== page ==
Pretentious, crumbling post- industrial Johnny Cash's. 

--And importantly, JD were anti capitalist, in a way. The thing about them was, they _made_ themselves inaccessible... They were so contrary to what pop/rock stardom was supposed to be... So it seemed (though I've learned there were tensions over all of this in the band). They didnt make videos unless it was just them playing live (this changed, to my disapointment in the mid eighties... "sell out" was a thing we really didn't want our intellectually important bands to do), nor did they add the name of the group or album to the covers. And as New Order, they famously made losses on their biggest selling single, Blue Monday because of how elaborate the tools were to cut the cover.
I have never wore clothes "labels." In the eighties, we  saw that as selling out. Cheap. Watching that change in the nineties was really odd. Teenagers and footballers and sports people becoming billboards. I still think labels and huge logos on clothes are awful... And when I bought a pair of Vans (black) in a sale a few years back, I made a point in school about labels not defining us, and to the horror of my class, cut off the Van labels. There then followed a debate as to whether they were still Vans, if I was now wearing Vans or were they just a pair of deck shoes etc..?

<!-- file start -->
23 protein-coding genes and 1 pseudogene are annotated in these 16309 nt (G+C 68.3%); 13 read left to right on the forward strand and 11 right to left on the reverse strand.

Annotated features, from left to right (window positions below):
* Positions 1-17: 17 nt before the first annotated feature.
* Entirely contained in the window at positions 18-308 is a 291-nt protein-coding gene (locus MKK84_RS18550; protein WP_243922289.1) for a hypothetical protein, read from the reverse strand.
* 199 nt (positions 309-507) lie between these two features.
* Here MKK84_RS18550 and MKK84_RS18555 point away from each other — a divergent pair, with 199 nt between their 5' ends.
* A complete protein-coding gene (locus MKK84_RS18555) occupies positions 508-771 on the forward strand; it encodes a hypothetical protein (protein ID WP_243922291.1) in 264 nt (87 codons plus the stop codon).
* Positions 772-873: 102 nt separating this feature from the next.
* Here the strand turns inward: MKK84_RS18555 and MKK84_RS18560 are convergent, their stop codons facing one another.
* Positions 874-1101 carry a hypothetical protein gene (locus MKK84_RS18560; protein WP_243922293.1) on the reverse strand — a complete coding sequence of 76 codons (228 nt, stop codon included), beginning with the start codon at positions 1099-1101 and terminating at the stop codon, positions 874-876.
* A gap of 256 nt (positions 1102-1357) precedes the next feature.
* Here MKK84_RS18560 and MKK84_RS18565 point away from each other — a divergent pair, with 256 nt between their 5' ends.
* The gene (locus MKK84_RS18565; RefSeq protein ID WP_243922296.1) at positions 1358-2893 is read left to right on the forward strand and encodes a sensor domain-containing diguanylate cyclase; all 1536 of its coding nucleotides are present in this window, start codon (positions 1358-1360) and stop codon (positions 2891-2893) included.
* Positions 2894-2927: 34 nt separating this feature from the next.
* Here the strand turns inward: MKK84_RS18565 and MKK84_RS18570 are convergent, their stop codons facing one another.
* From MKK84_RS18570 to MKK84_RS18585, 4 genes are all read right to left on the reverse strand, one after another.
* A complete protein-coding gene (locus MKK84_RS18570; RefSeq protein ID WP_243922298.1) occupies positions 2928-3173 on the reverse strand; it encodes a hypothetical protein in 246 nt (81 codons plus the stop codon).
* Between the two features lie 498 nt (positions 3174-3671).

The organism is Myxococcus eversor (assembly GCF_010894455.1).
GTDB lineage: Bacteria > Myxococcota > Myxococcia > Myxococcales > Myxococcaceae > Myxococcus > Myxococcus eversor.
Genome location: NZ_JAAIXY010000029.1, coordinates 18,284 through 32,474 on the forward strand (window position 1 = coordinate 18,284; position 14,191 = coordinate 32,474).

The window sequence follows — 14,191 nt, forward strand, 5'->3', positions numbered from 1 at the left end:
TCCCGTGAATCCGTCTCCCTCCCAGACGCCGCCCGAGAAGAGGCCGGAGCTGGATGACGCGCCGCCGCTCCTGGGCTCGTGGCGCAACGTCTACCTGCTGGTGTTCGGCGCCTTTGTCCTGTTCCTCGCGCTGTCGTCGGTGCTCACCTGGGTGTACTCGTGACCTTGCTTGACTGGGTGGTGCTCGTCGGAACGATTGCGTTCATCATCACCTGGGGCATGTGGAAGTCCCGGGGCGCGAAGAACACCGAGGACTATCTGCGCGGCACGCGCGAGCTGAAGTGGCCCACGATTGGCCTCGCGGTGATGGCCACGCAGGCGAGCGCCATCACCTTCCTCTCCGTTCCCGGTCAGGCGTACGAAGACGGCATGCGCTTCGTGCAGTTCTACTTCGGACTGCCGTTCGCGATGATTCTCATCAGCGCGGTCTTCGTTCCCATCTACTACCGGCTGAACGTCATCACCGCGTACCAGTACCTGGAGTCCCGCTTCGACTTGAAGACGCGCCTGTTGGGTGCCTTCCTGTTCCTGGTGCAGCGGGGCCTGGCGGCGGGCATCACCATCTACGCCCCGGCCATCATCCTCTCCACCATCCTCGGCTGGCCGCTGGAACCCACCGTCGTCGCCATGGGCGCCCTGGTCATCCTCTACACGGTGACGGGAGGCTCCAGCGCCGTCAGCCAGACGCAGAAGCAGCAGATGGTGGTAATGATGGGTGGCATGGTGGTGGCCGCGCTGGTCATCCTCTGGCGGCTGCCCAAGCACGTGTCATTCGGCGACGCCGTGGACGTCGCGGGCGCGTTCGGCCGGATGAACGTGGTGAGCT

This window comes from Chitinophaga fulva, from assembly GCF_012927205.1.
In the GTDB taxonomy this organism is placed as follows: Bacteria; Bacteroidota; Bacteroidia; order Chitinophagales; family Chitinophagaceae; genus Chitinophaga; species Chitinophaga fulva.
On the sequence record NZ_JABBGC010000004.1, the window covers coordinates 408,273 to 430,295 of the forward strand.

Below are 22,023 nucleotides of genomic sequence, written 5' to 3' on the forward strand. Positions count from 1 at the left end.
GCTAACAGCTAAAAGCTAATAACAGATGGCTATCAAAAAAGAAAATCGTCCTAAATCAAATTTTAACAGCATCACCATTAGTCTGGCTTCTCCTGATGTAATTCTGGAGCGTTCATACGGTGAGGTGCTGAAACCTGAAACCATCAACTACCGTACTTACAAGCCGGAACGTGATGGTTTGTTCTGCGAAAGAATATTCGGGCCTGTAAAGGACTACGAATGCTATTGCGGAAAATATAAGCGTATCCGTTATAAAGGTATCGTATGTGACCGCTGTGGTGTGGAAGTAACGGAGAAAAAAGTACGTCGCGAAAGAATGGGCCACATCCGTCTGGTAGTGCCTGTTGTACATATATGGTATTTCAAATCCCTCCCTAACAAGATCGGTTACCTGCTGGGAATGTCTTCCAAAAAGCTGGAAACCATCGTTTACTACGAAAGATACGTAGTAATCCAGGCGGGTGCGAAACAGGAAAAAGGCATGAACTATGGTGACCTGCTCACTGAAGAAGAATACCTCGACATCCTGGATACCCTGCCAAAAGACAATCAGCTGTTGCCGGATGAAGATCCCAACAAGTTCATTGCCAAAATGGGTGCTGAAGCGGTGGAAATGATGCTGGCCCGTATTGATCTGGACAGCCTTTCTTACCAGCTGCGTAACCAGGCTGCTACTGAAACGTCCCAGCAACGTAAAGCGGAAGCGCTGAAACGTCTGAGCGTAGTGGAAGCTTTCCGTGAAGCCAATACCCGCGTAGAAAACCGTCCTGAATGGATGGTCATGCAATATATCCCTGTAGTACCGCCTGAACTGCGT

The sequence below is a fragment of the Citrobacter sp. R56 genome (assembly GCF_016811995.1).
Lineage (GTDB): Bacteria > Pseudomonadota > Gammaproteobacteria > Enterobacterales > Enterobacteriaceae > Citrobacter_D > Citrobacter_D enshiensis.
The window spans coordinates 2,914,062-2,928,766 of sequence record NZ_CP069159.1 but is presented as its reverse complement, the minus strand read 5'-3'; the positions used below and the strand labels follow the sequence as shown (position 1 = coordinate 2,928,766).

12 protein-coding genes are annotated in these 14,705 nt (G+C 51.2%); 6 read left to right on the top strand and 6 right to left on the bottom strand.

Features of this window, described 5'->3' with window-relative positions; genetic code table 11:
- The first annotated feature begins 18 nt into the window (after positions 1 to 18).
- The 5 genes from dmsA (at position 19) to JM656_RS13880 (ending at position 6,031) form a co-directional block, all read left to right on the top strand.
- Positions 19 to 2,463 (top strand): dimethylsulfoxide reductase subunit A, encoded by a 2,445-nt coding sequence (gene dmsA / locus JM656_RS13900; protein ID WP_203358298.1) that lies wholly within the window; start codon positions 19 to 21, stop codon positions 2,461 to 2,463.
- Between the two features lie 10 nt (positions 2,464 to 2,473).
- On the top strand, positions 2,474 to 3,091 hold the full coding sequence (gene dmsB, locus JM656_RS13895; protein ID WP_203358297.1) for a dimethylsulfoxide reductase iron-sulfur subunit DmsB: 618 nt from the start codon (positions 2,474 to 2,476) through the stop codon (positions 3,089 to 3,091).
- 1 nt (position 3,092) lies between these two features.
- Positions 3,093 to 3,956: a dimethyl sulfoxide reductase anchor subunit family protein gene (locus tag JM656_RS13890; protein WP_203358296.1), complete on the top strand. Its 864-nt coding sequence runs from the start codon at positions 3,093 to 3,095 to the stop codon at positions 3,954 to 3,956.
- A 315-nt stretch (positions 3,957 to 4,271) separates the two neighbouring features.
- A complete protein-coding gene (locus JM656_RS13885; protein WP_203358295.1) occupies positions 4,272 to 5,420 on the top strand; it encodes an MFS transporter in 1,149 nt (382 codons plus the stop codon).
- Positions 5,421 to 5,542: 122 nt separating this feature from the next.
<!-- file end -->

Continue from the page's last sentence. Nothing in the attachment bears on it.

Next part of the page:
I dont mind wearing some statements of who I am... Bands , art, and pretentious statements from Paris 1968, Herbie the VW, Buzz Aldrin, Yuri Gargarin,  John Lennon, The Associates (a long sleeved shirt I designed myself), The Velvet Underground, Echo and the Bunnymen ... amongst others, are things I enjoy and cover my torso with. I'll never be a corporate billboard .. But I think the corporations should feel a tiny bit relieved about that.
This list of my acceptable, wearable printed things will change. I think I might always have a JD tee, though. 

I seem to have lost a few of my JD and New Order Vinyl over the years (lent out, left behind in moves etc) and toy with the idea of re-buying. But there is something about how commercial the new releasing of that material is, that puts me off. 

I have memories wrapped up in Joy Division tracks, image, books (the first of which I bought in Virgin Record shop, in London circa 1982, and is little more than photocopies of old newspaper cuttings, which I read inside and out, over and over during the eighties - band history was important... Though more life events than the techy stuff people seem to go for nowadays) and sleeve art. I grew into an adult with Joy Division and New Order. I dont listen to them every day, or week for that matter... Sometimes they arent included on playlists. But they are there . And I sometimes fatten up and over indulge in all they have recorded. I have favourite tracks, but thats neither here nor there ... As that changes sometimes. 

 So... Teenagers and young people... I might be a sad old, droning fifty-something man for many reasons (not least for the fact I still wear teeshirts), but I feel I wear a Joy Division teeshirt legitimately.